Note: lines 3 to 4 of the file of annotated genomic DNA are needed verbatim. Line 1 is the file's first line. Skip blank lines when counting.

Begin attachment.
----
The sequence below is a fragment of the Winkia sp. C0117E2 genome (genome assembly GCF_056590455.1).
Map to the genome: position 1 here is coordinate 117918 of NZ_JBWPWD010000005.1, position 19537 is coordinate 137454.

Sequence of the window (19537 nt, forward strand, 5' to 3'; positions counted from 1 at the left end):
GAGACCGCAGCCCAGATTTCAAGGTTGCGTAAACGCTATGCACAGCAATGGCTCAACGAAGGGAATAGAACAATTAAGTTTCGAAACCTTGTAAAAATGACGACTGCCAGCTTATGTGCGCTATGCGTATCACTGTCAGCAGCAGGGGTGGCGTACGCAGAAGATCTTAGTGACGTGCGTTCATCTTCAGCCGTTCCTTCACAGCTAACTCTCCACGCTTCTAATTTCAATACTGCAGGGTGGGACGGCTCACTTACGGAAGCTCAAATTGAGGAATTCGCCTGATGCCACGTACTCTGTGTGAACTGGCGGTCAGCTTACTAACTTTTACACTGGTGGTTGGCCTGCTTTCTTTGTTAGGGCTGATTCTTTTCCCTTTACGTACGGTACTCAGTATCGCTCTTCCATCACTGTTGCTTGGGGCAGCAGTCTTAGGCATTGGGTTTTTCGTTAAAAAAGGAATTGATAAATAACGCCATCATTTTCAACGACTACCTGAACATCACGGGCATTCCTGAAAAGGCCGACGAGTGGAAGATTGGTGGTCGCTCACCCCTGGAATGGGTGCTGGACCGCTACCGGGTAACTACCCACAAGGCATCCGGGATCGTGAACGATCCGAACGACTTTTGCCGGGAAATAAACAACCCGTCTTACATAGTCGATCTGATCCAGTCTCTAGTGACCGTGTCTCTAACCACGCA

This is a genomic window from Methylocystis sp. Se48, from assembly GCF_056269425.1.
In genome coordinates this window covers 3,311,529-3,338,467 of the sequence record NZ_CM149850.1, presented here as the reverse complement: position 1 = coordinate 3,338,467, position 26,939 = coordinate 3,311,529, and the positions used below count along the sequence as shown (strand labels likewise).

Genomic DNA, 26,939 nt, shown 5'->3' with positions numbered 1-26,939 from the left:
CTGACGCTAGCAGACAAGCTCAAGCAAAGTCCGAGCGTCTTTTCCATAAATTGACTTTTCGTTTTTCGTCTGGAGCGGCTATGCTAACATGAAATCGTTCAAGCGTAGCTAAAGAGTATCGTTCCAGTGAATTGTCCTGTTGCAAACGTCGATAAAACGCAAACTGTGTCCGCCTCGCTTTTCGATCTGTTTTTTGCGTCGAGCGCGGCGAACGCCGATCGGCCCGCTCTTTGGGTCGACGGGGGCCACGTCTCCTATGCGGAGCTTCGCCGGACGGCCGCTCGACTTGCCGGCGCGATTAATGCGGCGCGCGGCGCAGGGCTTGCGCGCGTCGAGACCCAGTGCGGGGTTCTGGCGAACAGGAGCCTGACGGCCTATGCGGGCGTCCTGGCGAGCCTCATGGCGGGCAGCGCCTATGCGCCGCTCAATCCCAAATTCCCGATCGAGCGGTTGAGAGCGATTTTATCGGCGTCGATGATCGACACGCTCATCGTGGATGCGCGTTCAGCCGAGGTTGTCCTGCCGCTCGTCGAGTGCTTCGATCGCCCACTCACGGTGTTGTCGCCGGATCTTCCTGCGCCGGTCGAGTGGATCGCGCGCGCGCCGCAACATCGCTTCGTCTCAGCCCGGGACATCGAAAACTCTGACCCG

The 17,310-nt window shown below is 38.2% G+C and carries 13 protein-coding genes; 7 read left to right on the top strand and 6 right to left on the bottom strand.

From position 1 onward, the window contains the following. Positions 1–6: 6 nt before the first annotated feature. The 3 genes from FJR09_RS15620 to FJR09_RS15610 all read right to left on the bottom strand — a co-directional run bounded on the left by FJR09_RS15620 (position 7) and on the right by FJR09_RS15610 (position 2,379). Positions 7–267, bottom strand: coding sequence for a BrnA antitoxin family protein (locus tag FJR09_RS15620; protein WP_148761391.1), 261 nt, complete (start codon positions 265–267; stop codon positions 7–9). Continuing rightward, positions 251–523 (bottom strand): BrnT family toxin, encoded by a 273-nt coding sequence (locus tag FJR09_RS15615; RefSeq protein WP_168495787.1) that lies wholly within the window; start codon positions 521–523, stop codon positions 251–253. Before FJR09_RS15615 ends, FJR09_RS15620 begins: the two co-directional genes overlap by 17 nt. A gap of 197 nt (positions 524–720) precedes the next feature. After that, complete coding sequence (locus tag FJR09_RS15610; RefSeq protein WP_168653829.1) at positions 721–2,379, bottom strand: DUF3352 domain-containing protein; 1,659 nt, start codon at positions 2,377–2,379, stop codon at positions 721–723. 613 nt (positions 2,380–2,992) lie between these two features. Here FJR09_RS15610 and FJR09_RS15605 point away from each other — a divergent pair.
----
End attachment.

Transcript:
Sequence of the window (19537 nt, forward strand, 5' to 3'; positions counted from 1 at the left end):
GAGACCGCAGCCCAGATTTCAAGGTTGCGTAAACGCTATGCACAGCAATGGCTCAACGAAGGGAATAGAACAATTAAGTTTCGAAACCTTGTAAAAATGACGACTGCCAGCTTATGTGCGCTATGCGTATCACTGTCAGCAGCAGGGGTGGCGTACGCAGAAGATCTTAGTGACGTGCGTTCATCTTCAGCCGTTCCTTCACAGCTAACTCTCCACGCTTCTAATTTCAATACTGCAGGGTGGGACGGCTCACTTACGGAAGCTCAAATTGAGGAATTCGCCTGATGCCACGTACTCTGTGTGAACTGGCGGTCAGCTTACTAACTTTTACACTGGTGGTTGGCCTGCTTTCTTTGTTAGGGCTGATTCTTTTCCCTTTACGTACGGTACTCAGTATCGCTCTTCCATCACTGTTGCTTGGGGCAGCAGTCTTAGGCATTGGGTTTTTCGTTAAAAAAGGAATTGATAAATAACGCCATCATTTTCAACGACTACCTGAACATCACGGGCATTCCTGAAAAGGCCGACGAGTGGAAGATTGGTGGTCGCTCACCCCTGGAATGGGTGCTGGACCGCTACCGGGTAACTACCCACAAGGCATCCGGGATCGTGAACGATCCGAACGACTTTTGCCGGGAAATAAACAACCCGTCTTACATAGTCGATCTGATCCAGTCTCTAGTGACCGTGTCTCTAACCACGCA